Dimity Williams attended the Four Degrees conference as a Doctors for the Environment Australia member (and CAHA member) and shares main messages here.
The presentations are at http://www.fourdegrees2011.com.au/
“It was an excellent conference with international speakers updating attendees on the latest climate science and coincided with the release of the government’s carbon tax package. The premise of the conference was to describe the 4 degree world our politicians are planning for and in so doing motivate us for mitigation. In this they certainly succeeded as the science is very grim.
Key messages for me were:
- Australia is the most vulnerable continent to climate change impacts
- The current CO2 concentration is 392 ppm (pre-industrial 280); the current level of warming is one degree above pre-industrial levels
- There is an enormous disconnect between the international agreement to limit global warming to 2 degrees (450ppm) and the current policies which see us (with a fossil fuel intensive model) reaching 4 degrees warming by 2070 – and hence 8 degrees by 2300. No human life at this temperature.
- We need to peak global emissions by 2020 to have a 2/3 chance of limiting warming to 2 degrees
- Global damage is a highly non-linear function of global warming ie. once certain tipping points are crossed there is no way to reverse them and a cascade starts ie. the Greenland ice sheet loss may be triggered at 1.5-2.5 degrees
- Preliminary evidence suggests that once global temperature is over 5 degrees it will rapidly accelerate above 10 degrees
- This is the CRITICAL DECADE for action to avert dire climate change; a strong mitigation future is technologically and economically feasible but is it politically feasible?
All speakers can now be heard on the conference website and I highly recommend you spend some time listening for yourself. See link: http://www.fourdegrees2011.com.au/
Excellent sessions were:
Session 4- Australia at 4 degrees
Excellent discussion of heat waves and El Nino impacts recently by CSIRO /BOM scientists
Session 5- Australian Biodiversity impacts
Australia has 7-10% of global biodiversity; we are the most vulnerable continent because we are flat and have nutrient poor soil. This means that species migration is especially great ie. with one degree warming, species need to move 100m altitudinally and 125km south; this is difficult as many of our rivers run east-west
- Australia currently has the highest mammal extinction rate in the world. For every 1 degree of warming 100-500 species of bird will become extinct. Ecosystems can only withstand <0.1 degree temperature increase per decade (current rate 0.13deg C; 0.46 at higher latitudes)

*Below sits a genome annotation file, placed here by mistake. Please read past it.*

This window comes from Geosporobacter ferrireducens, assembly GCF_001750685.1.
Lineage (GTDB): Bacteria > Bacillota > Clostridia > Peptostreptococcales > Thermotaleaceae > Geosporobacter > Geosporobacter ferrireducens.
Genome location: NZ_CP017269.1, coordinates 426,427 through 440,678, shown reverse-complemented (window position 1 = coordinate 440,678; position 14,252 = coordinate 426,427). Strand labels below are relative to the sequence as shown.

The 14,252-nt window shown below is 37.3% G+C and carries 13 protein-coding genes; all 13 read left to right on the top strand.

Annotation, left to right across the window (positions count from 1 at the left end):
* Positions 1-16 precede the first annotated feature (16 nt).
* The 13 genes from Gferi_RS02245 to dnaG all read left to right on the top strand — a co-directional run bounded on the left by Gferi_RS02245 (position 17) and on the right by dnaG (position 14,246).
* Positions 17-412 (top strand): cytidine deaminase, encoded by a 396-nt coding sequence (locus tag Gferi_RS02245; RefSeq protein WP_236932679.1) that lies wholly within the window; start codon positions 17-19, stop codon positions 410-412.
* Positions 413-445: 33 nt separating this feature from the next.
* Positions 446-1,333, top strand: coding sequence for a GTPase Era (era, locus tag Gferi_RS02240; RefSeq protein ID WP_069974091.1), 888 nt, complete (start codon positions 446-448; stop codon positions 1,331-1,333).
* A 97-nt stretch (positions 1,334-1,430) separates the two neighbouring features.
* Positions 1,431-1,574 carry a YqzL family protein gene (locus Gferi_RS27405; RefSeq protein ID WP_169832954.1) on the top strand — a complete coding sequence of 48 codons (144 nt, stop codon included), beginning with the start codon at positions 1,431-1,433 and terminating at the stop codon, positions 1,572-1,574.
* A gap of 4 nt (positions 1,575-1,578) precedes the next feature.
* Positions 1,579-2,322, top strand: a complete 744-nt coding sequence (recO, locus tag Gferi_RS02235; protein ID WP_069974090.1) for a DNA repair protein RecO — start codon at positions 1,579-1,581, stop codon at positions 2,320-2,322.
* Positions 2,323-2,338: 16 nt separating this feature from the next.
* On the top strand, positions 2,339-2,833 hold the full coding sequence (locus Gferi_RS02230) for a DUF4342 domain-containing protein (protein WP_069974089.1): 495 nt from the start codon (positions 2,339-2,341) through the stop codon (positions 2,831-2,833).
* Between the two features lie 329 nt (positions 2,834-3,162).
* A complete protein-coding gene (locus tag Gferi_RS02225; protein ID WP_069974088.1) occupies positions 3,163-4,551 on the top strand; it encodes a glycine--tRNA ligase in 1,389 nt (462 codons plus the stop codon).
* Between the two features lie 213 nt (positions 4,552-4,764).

- In addition to mitigation, the answer here is to protect more land, restore some of what’s lost and understand that landscape level management is more important than individual species ie. protect ecosystems
Session 6- Australian Marine impacts
- Oceans maintain climate by absorbing CO2, generating O2 through marine plants and absorbing heat. They also supply our food and generate income through tourism and food supply
- Impacts due to climate change include warming, acidification and a reduction in oxygen content
- The Great Barrier Reef (GBR) generates $6 billion/year and employs 63,000 people- second largest employer in QLD. GBR is the most biodiverse ecosystem in Australia and is especially vulnerable to global warming as we see mass coral bleaching and acidification of the ocean
- 80% world’s coral reefs are at risk of disappearance at 1.5 degrees warming
- Coral reef safety threshold crossed at the latest at 336ppm in 1979
- As the ocean has warmed, species have migrated south, today at 1 degree of warming marine organisms have moved 100km south and there is 50% less coral cover now than 50yrs ago
- By 2030 we can expect annual mass coral bleaching- the reef does not always recover from this ie. most pacific reefs bleached in 1998 have not recovered.
Session 9- Health impacts by Professor Tony Mc Michael
The issue is not adaptation to 4 degrees of warming as this will not be possible- the need is to strengthen our resolve to mitigation
- Australia’s lack of action on climate change is causing thousands of deaths in the third world
- Causal paths for health impacts are:
1. Environmental health hazards, ‘exposures’- extreme temperatures and extreme weather events; increased concentrations of air pollutants and aeroallergans
2. Loss of and change in environmental functions ‘services’ – lower food yields, reduced fresh water, change to natural constraints to infection, reduction in nature’s buffers ie. forests and reefs, psychological effects
Tony asked “What do economists eat?” We don’t just catch fish to sell them as a commodity; we catch them as a food source to maintain our health.
Session 15- Mitigation- Can we?
An excellent solutions-focussed session. I especially enjoyed the presentation from Anna Skarbek from CLIMATEWORKS whose answer was clearly ‘Yes we can!
There was also an address by Greg Combet, Minister for Climate Change and Ross Garnaut discussing the carbon tax package.
I personally would prefer to attend a conference where we talk about limiting global warming to 1.5 degrees as 2 degrees sees us accepting the loss of entire countries (ie. Maldives, Pacific islands etc) and I wonder if the scientific community is allowing itself to have its parameters set by the political agenda?
I would also like to see some research focus on mitigation rather than just the adaptation focus of the NCCARF and a place for science and health experts not just economists on key advisory groups like the Climate Change Authority.”